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Disasters Results

Disasters Results

Since 9/11, DHS has made significant progress in how we respond to a wide range of threats, from natural disasters to coordinated attacks.

Establishing and improving a unified incident command system

  • FEMA has established sixteen Incident Management Assistance Teams (IMATs) that utilize the ICS as their core organizational management structure.
  • Using the authorities outlined under the Homeland Security Presidential Directive -5 and the Stafford Act, FEMA leads the federal interagency team in support of state governors. 
  • Throughout the devastating multi-state flooding and tornado response operations during the spring of 2011, FEMA-led teams successfully implemented the National Incident Management System and ICS to achieve fully coordinated interagency and intergovernmental operations to best meet the needs of survivors.

Enhancing Emergency Communication Infrastructure and Improving Interoperability

  • Emergency and Interoperable Communications Plans: In 2008, the DHS Office of Emergency Communications (OEC) developed the National Emergency Communications Plan in coordination with more than 150 public safety practitioners at all levels of government and across responder disciplines, which serves as the first nationwide strategic plan to improve emergency communications and drive measurable progress.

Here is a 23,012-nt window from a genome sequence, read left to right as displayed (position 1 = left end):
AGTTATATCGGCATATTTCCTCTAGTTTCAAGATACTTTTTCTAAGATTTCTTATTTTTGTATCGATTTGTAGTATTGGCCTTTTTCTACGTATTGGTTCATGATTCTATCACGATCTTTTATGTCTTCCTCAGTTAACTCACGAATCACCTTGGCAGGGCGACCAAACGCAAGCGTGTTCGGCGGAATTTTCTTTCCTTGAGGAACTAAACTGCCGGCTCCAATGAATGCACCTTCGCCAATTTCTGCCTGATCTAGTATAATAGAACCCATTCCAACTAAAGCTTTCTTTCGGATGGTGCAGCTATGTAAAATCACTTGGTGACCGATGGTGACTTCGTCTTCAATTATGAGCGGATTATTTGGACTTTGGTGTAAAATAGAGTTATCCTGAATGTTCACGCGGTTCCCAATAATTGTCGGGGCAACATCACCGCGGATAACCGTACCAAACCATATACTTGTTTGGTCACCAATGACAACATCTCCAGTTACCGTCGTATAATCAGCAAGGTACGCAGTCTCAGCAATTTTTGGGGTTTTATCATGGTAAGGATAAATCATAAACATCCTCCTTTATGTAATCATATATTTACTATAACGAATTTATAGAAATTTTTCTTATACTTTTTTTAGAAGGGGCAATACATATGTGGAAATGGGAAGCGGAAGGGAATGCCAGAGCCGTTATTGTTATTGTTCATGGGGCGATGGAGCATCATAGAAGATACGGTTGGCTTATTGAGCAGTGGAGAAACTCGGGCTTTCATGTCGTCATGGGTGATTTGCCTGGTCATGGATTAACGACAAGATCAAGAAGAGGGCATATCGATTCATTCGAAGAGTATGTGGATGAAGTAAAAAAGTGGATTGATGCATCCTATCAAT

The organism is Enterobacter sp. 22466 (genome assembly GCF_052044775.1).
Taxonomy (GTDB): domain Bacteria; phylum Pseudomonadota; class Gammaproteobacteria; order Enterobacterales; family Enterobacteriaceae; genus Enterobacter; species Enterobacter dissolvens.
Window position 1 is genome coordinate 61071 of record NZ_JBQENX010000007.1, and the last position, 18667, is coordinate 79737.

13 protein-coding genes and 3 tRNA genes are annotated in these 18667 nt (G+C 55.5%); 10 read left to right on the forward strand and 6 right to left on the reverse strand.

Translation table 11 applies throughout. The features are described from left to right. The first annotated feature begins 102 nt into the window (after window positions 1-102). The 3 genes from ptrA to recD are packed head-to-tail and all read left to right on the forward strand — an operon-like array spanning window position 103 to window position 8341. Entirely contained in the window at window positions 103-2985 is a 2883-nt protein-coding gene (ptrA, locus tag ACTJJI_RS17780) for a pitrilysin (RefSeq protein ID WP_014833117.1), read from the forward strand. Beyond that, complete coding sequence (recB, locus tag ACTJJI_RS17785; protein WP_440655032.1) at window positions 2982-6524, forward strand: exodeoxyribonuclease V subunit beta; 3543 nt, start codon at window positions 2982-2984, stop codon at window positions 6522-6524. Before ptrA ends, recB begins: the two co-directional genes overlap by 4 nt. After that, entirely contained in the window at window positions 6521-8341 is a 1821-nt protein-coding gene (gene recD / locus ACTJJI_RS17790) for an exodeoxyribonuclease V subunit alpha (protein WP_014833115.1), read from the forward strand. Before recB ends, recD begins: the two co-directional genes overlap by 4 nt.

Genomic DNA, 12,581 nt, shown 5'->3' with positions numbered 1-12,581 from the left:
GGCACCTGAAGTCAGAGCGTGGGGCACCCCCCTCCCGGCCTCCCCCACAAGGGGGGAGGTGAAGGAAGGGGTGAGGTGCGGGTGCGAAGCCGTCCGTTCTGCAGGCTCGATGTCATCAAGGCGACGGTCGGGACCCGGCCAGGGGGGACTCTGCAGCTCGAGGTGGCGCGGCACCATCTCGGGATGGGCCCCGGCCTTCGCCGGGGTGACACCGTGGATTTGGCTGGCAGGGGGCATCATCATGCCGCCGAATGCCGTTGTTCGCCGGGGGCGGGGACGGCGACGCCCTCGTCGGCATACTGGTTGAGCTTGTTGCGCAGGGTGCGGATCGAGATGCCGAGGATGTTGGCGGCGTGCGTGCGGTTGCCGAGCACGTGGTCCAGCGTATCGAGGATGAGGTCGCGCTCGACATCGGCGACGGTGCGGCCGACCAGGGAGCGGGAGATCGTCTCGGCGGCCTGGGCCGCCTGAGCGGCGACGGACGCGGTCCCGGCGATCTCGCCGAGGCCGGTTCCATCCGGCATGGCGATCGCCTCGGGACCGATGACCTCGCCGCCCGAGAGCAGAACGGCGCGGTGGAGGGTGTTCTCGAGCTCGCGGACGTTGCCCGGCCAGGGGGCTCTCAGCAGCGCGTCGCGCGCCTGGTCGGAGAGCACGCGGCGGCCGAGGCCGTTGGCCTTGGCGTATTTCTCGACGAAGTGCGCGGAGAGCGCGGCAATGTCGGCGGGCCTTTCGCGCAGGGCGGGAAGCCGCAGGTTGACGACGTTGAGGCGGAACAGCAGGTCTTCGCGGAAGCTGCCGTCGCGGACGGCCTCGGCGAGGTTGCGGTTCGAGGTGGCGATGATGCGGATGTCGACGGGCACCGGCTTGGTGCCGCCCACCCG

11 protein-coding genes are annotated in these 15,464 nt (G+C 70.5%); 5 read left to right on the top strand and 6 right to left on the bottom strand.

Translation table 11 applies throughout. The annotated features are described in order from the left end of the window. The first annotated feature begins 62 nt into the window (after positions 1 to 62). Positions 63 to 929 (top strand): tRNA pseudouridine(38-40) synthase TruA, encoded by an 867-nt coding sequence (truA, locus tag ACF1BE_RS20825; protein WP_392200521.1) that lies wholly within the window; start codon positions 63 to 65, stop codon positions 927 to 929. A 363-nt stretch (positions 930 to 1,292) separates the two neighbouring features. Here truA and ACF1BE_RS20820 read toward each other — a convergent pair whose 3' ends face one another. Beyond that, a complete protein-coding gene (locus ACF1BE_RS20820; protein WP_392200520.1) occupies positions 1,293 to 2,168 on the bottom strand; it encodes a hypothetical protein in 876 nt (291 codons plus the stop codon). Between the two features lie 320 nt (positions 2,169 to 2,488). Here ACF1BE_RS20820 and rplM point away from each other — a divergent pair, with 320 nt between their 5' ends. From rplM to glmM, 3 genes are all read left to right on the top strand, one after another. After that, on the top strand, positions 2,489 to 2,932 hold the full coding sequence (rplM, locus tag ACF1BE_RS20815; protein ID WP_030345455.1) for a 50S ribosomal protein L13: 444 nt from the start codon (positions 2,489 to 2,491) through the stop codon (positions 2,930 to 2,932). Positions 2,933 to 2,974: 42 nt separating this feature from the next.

• Urban Area Emergency Communications: In 2010, OEC worked with 60 urban areas to assess emergency communications during a real-world situation.  All 60 urban areas successfully demonstrated appropriate response-level emergency communications.

Building Nuclear, Radiological, and Biological Preparedness and Response Measures

  • State and Local Radiological Emergency Preparedness: DHS’s Domestic Nuclear Detection Office has trained more than 23,000 state and local officers and first responders in radiological and nuclear detection. In addition, through the Securing the Cities initiative, nearly 13,000 personnel in the New York City region have been trained in preventive radiological and nuclear detection operations and nearly 8,500 pieces of radiological detection equipment have been deployed.  The Administration has proposed expanding the Securing the Cities initiative to additional high risk regions of the country.
  • BioWatch: BioWatch is a federally-managed, locally-operated, nationwide bio-surveillance system designed to detect the intentional release of aerosolized biological agents.  Through the BioWatch program, an environmental surveillance system that provides early detection of biological agents, DHS’s Office of Health Affairs has collected over 1.1 million samples in more than 30 cities nationwide over the past five years to enhance protection and preparedness for high-consequence biological threats.

Private Sector Preparedness